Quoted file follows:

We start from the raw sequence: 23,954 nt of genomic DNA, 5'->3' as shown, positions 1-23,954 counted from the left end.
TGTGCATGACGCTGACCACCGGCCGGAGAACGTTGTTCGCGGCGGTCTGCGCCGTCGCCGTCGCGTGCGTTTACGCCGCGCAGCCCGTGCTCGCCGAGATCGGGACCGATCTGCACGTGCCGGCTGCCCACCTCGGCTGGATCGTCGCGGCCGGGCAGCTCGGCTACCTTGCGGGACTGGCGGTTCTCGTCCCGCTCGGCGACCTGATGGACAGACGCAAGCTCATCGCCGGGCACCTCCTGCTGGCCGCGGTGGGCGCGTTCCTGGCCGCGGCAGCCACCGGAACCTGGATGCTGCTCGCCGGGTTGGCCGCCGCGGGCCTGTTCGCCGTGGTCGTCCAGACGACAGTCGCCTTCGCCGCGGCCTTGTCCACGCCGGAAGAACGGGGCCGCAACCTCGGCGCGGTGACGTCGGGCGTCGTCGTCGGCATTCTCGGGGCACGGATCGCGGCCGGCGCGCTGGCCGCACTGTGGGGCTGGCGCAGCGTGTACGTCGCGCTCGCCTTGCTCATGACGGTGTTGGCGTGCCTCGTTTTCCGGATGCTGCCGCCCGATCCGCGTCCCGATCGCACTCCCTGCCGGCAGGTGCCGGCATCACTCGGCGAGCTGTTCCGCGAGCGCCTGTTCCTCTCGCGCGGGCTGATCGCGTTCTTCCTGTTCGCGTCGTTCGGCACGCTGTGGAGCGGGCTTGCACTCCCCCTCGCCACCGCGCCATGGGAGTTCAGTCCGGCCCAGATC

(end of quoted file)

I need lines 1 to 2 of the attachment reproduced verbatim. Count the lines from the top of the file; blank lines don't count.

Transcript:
We start from the raw sequence: 23,954 nt of genomic DNA, 5'->3' as shown, positions 1-23,954 counted from the left end.
TGTGCATGACGCTGACCACCGGCCGGAGAACGTTGTTCGCGGCGGTCTGCGCCGTCGCCGTCGCGTGCGTTTACGCCGCGCAGCCCGTGCTCGCCGAGATCGGGACCGATCTGCACGTGCCGGCTGCCCACCTCGGCTGGATCGTCGCGGCCGGGCAGCTCGGCTACCTTGCGGGACTGGCGGTTCTCGTCCCGCTCGGCGACCTGATGGACAGACGCAAGCTCATCGCCGGGCACCTCCTGCTGGCCGCGGTGGGCGCGTTCCTGGCCGCGGCAGCCACCGGAACCTGGATGCTGCTCGCCGGGTTGGCCGCCGCGGGCCTGTTCGCCGTGGTCGTCCAGACGACAGTCGCCTTCGCCGCGGCCTTGTCCACGCCGGAAGAACGGGGCCGCAACCTCGGCGCGGTGACGTCGGGCGTCGTCGTCGGCATTCTCGGGGCACGGATCGCGGCCGGCGCGCTGGCCGCACTGTGGGGCTGGCGCAGCGTGTACGTCGCGCTCGCCTTGCTCATGACGGTGTTGGCGTGCCTCGTTTTCCGGATGCTGCCGCCCGATCCGCGTCCCGATCGCACTCCCTGCCGGCAGGTGCCGGCATCACTCGGCGAGCTGTTCCGCGAGCGCCTGTTCCTCTCGCGCGGGCTGATCGCGTTCTTCCTGTTCGCGTCGTTCGGCACGCTGTGGAGCGGGCTTGCACTCCCCCTCGCCACCGCGCCATGGGAGTTCAGTCCGGCCCAGATC